Facts ("blue book”)

Daniel Pipes, 54 years. Educated in history at Harvard University. Has held positions in the Department of State and the Department of Defense. Since 1994, he has concentrated on the operation of the think tank "Middle East Forum”, as well as of an unusually popular website, www.danielpipes.org, that receives more than 2 million hits per year. Pipes also has 20.000 subscribers to a free newsletter on the web. He established the Middle East Forum at his home with two friends, but during the day, he stays at a select address in central Philadelphia, has 15 employees and a budget of more than 1 million dollars. Pipes has authored 12 books, the latest being "Minatures: Views of Islamic and Middle Eastern Politics”.

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> The Daniel Pipes apologetic article from Flemming Rose/Jyllands Posten
Monday February 6 - 04:53 - Posted by 1f594868df24cd30...

This gem of interpretation from the BBC today:

’The row over the Danish cartoons is yet another dramatic illustration of the huge gap between secular liberal values in the West and the predominantly religious outlook of Middle Eastern societies.’


No, it’s not. What the hell do you think would happen if large-circulation dailies like the Irish Times or El Pais or the Chicago Tribune published cartoons showing Jesus getting a blowjob from Mary Magdalene or Moses using the Ten Commandments as a dildo or snorting cocaine or something? [Use your imagination to think of offensive things Moses could be depicted doing.]

As for the West’s liberal values, these have been dramatically revised in recent decades to the extent that in practice they only apply to Zionists and their allies. Ask the Holocaust revisionists - those currently incarcerated including Germar Rudolf, David Irving and Ernst Zundel - what they have learned from experience about the West’s ’liberal values.’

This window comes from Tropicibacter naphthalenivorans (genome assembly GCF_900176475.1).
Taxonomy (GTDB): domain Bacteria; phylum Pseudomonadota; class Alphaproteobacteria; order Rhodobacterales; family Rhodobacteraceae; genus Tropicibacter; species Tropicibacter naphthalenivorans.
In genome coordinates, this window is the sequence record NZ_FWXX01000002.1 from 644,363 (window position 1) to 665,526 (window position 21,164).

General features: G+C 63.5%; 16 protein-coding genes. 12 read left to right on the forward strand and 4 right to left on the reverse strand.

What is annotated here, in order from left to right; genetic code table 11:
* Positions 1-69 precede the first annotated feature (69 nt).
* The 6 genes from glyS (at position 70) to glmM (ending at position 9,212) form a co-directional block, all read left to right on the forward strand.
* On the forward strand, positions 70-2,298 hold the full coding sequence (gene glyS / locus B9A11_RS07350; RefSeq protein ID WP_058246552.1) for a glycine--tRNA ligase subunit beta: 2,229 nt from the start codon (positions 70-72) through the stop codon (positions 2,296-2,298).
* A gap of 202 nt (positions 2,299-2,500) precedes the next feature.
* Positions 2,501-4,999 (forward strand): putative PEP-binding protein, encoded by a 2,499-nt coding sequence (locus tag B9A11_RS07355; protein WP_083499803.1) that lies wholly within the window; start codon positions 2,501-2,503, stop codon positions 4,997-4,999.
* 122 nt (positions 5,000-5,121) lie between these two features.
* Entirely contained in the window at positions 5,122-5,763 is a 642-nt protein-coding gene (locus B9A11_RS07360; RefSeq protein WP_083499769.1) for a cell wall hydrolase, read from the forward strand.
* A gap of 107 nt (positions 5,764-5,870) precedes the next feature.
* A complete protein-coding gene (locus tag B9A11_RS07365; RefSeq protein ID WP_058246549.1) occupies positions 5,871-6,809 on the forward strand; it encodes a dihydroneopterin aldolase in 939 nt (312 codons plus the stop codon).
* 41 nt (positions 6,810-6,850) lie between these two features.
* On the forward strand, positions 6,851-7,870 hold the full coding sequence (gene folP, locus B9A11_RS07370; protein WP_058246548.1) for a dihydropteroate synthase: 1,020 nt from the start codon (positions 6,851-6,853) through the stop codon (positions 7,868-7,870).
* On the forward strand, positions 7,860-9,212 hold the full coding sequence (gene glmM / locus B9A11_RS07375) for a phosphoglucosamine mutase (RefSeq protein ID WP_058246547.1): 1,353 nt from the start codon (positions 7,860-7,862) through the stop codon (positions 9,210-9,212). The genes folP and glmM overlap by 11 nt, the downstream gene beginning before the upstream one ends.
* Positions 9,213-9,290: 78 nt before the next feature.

Come to think of it, imagine if the Jyllands-Posten actually took on the West’s REAL religion, the Holocaust. What kind of furore do you think would erupt if cartoonists depicted Auschwitz as one big sex orgy or the Warsaw ghetto as a pedophile utopia?

Can you seriously imagine the Danish prime minister telling Jewish lobby groups that Jyllands-Posten had the right to publish cartoons of starving and emaciated Jews having sex with three-year-olds or - even worse - not agreeing to with the Jewish lobbyists to talk about the issue at all?

The furore over the Danish cartoons is, in fact, yet another dramatic illustration of the West’s double standards.

Everything will be done to accommodate Zionist sensibilities and to placate Zionist demands - and to facilitate Zionism’s war on Islam.

But nothing will be done to accommodate Muslim sensibilities or to placate Muslim demands.

 Social Democracy Now

> The Daniel Pipes apologetic article from Flemming Rose/Jyllands Posten
Monday February 6 - 06:02 - Posted by e61eac47b53e027d...

BINGO...WELL STATED!!!! and SOOOOOOOO accurate!!!

> The Daniel Pipes apologetic article from Flemming Rose/Jyllands Posten
Monday February 6 - 22:10 - Posted by 8ffa0422f214ce81...

links about Magazinet that published cartoons









Ulf Ekman


Ulf Ekman (born 8 December 1950 in Göteborg, Sweden), is a controversial Swedish pastor and the founder of the equally controversial extremist church Livets Ord. The church, which brought the charismatic christian movement to Sweden, was founded in Uppsala 1983 and Ekman remained as local pastor until passing on the pastorship to Robert Ekh in 2000 to focus on international work.